Is your design taste more extroverted or introverted?
December 25, 2017
A new movement is emerging that encourages personality-first home decor, according to Well + Good. It’s called intuitive design, and it favors decor schemes that are dictated by the gut instincts of the resident. In other words, instead of decorating around a particular theme or idea, let your decor decisions flow naturally from what makes you happy and comfortable in a space — and your home will be more welcoming for it!
Of course, whether you identify yourself as an introvert or an extrovert makes a huge difference. If you aren’t sure which category you fall into, the decor you naturally gravitate towards might provide some clues.
Introverts are homebodies by nature, so they put a lot of work into making sure that home is a sanctuary. That means comfortable, inviting furnishings and touchable decor. Introverts might install design features like plush armchairs, cozy reading nooks, and luxurious, spa-like bathroom finishes.
A cozy cashmere throw — or three.
You may be an introvert if:
Trait: You prefer to connect one-on-one rather than in a large group.
Try: Creating plenty of nooks and smaller seating areas to encourage intimate conversation.
Trait: You dislike being surrounded by other people on all sides.
Try: Making sure your home has lots of unobstructed windows so you never feel trapped.
Trait: You relish plenty of quiet, alone time to read or think.
Try: Consciously creating a specific “refuge” spot where you can always go to rest and recharge.
Trait: You gather all possible information to make a strategic decision, even if it takes longer.
Try: Creating a plan for each room before you get down to buying and decorating. Think through how you want to use each room and which pieces will best help you achieve those goals.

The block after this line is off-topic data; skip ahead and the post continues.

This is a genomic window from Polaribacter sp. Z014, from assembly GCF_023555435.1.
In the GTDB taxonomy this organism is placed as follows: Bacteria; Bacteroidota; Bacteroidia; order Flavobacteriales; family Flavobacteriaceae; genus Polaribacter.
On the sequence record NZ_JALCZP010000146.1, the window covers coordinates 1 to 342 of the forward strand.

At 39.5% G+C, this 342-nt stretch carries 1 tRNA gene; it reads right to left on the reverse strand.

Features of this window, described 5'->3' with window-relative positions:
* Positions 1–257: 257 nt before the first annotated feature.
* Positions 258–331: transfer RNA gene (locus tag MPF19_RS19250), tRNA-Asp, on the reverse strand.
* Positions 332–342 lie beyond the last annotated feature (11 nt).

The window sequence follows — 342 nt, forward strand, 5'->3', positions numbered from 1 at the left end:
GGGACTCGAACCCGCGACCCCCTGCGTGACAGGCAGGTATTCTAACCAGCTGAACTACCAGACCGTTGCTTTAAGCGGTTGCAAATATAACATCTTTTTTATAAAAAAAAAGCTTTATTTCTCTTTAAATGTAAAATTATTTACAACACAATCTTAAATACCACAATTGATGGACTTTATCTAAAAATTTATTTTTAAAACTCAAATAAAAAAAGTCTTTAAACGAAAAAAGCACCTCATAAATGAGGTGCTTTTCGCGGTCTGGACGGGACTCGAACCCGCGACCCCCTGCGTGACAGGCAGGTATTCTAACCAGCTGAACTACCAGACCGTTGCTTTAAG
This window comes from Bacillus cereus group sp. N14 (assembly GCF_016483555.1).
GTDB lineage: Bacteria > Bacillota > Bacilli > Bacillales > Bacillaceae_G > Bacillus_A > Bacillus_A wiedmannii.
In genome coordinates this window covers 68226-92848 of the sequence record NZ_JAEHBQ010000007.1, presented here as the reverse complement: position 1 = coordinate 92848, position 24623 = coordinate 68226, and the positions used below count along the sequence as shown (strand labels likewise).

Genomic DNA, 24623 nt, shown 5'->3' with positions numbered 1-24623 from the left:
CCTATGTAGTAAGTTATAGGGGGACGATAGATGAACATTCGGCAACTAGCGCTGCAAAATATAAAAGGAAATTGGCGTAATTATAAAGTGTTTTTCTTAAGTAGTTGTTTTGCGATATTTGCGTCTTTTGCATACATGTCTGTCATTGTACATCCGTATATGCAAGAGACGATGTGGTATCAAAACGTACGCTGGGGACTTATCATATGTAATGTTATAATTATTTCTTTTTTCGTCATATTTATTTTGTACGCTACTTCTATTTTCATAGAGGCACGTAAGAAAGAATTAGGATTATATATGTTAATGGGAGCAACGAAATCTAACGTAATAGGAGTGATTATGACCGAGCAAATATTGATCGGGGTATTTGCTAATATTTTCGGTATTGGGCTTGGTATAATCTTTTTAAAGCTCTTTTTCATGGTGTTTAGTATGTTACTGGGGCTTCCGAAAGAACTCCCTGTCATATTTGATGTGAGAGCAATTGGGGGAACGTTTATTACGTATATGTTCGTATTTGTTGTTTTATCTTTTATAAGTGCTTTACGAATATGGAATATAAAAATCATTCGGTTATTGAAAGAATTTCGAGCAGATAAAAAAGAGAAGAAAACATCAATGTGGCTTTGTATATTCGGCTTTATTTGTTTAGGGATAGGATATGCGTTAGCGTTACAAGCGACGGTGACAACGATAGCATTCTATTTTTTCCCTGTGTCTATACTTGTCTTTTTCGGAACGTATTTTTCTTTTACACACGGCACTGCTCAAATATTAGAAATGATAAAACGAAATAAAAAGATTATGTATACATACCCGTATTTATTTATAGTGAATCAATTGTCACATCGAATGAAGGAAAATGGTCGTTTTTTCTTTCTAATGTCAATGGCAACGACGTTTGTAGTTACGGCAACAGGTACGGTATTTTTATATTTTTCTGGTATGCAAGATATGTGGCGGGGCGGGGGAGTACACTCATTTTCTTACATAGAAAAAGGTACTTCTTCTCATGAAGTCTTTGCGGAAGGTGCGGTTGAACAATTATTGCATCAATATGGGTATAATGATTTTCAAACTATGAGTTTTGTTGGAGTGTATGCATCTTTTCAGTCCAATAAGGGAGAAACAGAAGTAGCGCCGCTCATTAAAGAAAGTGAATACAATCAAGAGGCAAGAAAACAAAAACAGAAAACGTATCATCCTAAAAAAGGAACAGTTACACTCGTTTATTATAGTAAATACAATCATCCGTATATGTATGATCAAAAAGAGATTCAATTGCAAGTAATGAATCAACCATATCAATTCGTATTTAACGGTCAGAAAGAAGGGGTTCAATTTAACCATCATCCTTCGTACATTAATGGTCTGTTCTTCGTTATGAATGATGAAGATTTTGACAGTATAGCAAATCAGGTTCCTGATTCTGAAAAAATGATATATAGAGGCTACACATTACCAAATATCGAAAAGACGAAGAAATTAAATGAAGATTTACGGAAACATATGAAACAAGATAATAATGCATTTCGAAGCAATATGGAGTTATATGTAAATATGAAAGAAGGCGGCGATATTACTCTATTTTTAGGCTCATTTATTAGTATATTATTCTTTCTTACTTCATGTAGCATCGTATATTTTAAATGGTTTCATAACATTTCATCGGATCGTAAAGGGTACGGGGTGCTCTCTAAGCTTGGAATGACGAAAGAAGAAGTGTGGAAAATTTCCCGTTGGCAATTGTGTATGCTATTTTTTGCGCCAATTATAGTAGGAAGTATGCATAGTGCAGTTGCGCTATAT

Trait: You notice small details that others miss.
Try: Filling your home with little extras or thoughtful vignettes that, even if only you notice, make you happy.
Trait: You can’t concentrate if you’re in a busy or noisy environment.
Try: Making sure to give yourself a separate office space, rather than putting your desk in the corner of a multi-purpose room.
Extroverts tend to go bigger, bolder, and brighter. We’re talking patterns on top of patterns, zany tchotchkes, and eclectic furnishings. Extroverts may tend to design their homes with an eye towards socializing. If you gravitate towards open flooring, lots of seating, and plenty of design talking points, it’s a safe bet that you’re an extrovert.
A spectacular dining table that can seat at least eight.Gorgeous floor pillows for when you run out of chairs.
You may be an extrovert if:
Trait: Being in a buzzing, crowded room makes you feel energized.
Try: An open-concept space so everyone in your home is always part of the same environment.
Trait: You often feel bored or lonely when you’re alone.
Try: Stocking your home with staples so you’re always prepared for an on-the-fly get-together should the mood strike.
Trait: You love mingling and having lighthearted interactions with many different people.
Try: A circular or grouped seating arrangement to encourage everyone to join the conversation.
Trait: You tend to make quick decisions from your gut, rather than carefully weighing the pros and cons.
Try: Decorating your home without overthinking it. If you love it, buy it because it will work in your home.
Trait: You like being in constant contact with the world, even from home.
Try: Searching for a home in a urban or bustling neighborhood where you can always be around people, just by leaving the house.
Trait: You work well (or even better) with background noise or frequent interruptions.
Try: Making your workspace part of another, high-traffic area in your home, where you’ll be in the thick of the action even while working.
A few strategic changes (yes, even for you spontaneous extroverts) can make your home so much more comfortable for you physically and emotionally, too.